Childs Go For Cinematic Wonder on ‘Realidal,’ Their First Album in Nine Years

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Last decade, a unique record came out of the Mexican underground. It was 2006, the name of the album was Yui, and it was credited to Childs. Those of us who weren’t lucky enough to live in the Ensenada vicinity, which is Childs’ birthplace, didn’t know anything else about the mysterious project. Yui was a beautiful collection of mostly instrumental tracks that relish their open chord optimism and delicately plucked melancholy. Childs seemed to be shrouded in beauty and hope (similarly to their contemporaries Austin TV, although Childs didn’t make it its mission to reach for raised-fist euphoric moments), opening the sentimental panorama of the music scene in the country, which was dominated by emo, metalcore, and electroclash projects at the time. Their artistry was undeniable, and so was their mystery. After a few isolated live performances in the following years, Childs seemed to have dropped off the map until last year, when they announced a new album and a tour.

I’m not sure how much of this plea to obscurity is calculated. For the casual listener, finding information on the project is quite difficult. It mostly works to its advantage; it requires you to fill in the gaps as you wish and make up your own story. Since there’s not a stock image of Childs being a band, solo project, collective, angel, or a mutant from outer space, we’re free to associate the music with what best suits our consciousness. Realidal, the second album in Childs’ discography, functions like a work conceived and executed in a dream setting. It’s as though a film score, an ambitious art pop opus, and a post-rock band played at the same time, one on top of the other, joined only by their desire to have their sentiments communicated without planning or words. The resulting sound is nothing short of glorious in its scope.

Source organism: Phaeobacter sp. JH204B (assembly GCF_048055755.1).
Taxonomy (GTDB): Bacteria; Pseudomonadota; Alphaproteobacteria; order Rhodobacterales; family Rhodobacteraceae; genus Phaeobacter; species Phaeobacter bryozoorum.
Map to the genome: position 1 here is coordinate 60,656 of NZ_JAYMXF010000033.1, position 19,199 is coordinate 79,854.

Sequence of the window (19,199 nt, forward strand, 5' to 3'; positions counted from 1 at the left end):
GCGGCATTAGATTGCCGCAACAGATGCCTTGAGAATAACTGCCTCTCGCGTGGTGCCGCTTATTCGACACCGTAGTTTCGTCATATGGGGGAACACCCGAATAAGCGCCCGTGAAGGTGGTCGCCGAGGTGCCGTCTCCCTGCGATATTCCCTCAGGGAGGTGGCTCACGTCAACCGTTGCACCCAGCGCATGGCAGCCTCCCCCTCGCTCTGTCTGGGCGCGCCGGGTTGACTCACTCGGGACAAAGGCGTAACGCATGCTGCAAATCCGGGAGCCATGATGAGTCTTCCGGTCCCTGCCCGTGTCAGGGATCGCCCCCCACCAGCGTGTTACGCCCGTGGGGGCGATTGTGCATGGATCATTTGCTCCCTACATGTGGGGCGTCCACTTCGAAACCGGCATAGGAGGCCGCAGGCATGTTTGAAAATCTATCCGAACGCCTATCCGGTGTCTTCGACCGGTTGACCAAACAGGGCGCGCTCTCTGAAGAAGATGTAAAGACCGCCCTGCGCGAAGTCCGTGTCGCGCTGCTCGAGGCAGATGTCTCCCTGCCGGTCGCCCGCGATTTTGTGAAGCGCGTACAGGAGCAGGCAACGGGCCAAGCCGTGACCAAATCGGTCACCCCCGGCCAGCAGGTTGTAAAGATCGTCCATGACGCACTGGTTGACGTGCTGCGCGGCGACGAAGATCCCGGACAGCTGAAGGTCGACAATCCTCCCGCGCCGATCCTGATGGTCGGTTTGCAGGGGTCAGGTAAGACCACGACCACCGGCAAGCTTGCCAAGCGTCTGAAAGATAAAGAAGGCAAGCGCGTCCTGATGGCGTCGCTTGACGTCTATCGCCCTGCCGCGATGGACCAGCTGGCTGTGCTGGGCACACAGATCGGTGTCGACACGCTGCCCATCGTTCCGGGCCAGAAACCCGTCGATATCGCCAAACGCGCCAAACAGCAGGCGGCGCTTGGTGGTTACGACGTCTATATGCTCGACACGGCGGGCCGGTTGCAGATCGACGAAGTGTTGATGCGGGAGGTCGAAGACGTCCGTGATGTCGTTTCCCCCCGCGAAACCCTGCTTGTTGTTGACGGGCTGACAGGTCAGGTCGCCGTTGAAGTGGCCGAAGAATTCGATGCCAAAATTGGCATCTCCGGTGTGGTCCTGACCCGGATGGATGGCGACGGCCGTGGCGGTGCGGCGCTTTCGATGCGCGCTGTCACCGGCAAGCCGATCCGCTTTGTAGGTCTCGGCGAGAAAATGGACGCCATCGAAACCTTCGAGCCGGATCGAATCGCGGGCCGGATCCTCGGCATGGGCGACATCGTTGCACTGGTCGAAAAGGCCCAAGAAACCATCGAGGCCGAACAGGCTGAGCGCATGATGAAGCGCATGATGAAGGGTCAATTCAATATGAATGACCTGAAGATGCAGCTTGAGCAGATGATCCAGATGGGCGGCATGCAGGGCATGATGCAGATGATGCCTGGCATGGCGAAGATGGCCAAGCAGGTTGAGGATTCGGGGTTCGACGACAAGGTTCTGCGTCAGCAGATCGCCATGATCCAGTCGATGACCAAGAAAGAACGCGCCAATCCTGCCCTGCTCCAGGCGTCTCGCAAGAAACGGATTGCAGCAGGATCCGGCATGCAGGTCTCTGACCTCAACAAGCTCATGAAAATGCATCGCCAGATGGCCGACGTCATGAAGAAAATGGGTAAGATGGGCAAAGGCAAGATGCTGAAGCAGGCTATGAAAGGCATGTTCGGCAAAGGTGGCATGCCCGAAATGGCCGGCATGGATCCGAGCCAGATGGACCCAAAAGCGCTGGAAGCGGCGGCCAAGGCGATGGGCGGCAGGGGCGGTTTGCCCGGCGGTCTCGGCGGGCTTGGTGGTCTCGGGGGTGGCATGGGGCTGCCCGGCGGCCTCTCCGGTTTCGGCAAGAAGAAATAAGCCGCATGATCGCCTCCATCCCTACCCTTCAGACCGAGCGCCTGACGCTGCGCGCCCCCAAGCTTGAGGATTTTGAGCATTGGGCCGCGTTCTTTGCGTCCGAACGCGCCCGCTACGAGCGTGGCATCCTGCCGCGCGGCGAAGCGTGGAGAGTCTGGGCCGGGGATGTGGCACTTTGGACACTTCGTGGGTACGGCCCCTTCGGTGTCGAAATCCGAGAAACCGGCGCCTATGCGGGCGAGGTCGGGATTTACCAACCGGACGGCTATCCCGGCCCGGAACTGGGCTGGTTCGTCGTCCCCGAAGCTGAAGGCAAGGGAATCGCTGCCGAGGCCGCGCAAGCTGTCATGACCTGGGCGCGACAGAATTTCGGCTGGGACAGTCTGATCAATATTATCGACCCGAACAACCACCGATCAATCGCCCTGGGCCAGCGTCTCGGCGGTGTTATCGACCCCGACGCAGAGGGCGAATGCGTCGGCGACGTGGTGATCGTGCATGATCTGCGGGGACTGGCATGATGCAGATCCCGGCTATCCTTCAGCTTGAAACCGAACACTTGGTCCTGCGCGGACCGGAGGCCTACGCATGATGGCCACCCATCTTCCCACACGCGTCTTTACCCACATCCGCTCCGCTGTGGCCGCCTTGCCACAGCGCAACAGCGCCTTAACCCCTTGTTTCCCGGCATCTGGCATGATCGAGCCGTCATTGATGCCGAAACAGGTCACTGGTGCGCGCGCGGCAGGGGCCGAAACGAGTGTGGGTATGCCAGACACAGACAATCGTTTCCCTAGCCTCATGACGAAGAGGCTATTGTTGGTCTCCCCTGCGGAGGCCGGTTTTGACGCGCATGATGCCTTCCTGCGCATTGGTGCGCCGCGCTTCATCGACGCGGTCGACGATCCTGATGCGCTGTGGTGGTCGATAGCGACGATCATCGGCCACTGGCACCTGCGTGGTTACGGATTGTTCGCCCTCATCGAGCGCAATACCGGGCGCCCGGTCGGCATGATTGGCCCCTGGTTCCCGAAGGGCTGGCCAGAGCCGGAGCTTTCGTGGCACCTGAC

Yui truthers may cry foul on this being a Childs record, since it kicks off with “Mensajes.” The track features vocals and a guitar arpeggio seems to be moving the song along in its conventional pop rock structure. With a closer listen to the layers of sound, it’s the same Childs after all, and as the album progresses, it reveals itself as the logical extension of the first record. Mostly, though, an evolution has been clearly marked. Realidal takes their sound — fresh, sweet, and expansive — to bigger and bolder territories. It’s hopeful and starry-eyed, even more so than the debut, and the production is crisp and clear.

Guitar arpeggios seem to drive most of the album, but there’s plenty of electronic whispers in there. It also features a poppier aspect of Childs that was hardly hinted at before. They showcase this in the life-affirming melodies that inhabit the verses and the Arcade Fire/Fang Island-sounding triumphant choirs that lift some songs to a higher plane of ecstasy. Everything is more bombastic this time around, as they apply post-rock crescendos to their major chord sentimentality.

There’s a cinematic influence and structure to Realidal – it works as a large piece from start to finish. Many of the songs seem to be setting the stage for something larger than life, reflecting grandiose moods and conjuring vivid images. Although the melancholy that characterized some of Childs’ early tracks is mostly gone, songs like “Elegia” and “La Oveja Perdida” wouldn’t surprise anyone if they were recorded in the same sessions as Yui, except with everything blown up considerably. “Día Futuro,” on the other hand, goes full-on score mode: synths surge, rhythms ascend, voices lift off in a wordless chorus. “Fuga” closes the album, a ballad that refrains from feeling like a sad conclusion. It seems to be yearning but looking forward to what tomorrow will bring with a smile.

Realidal is a grand statement from a band (or person or project or what have you) who know how to work ambition and mystery to their advantage without getting swallowed by it. I just hope it won’t take them another nine years to follow it up. Still, Childs makes sure the wait is worth it; after all, epics are not born without time and effort.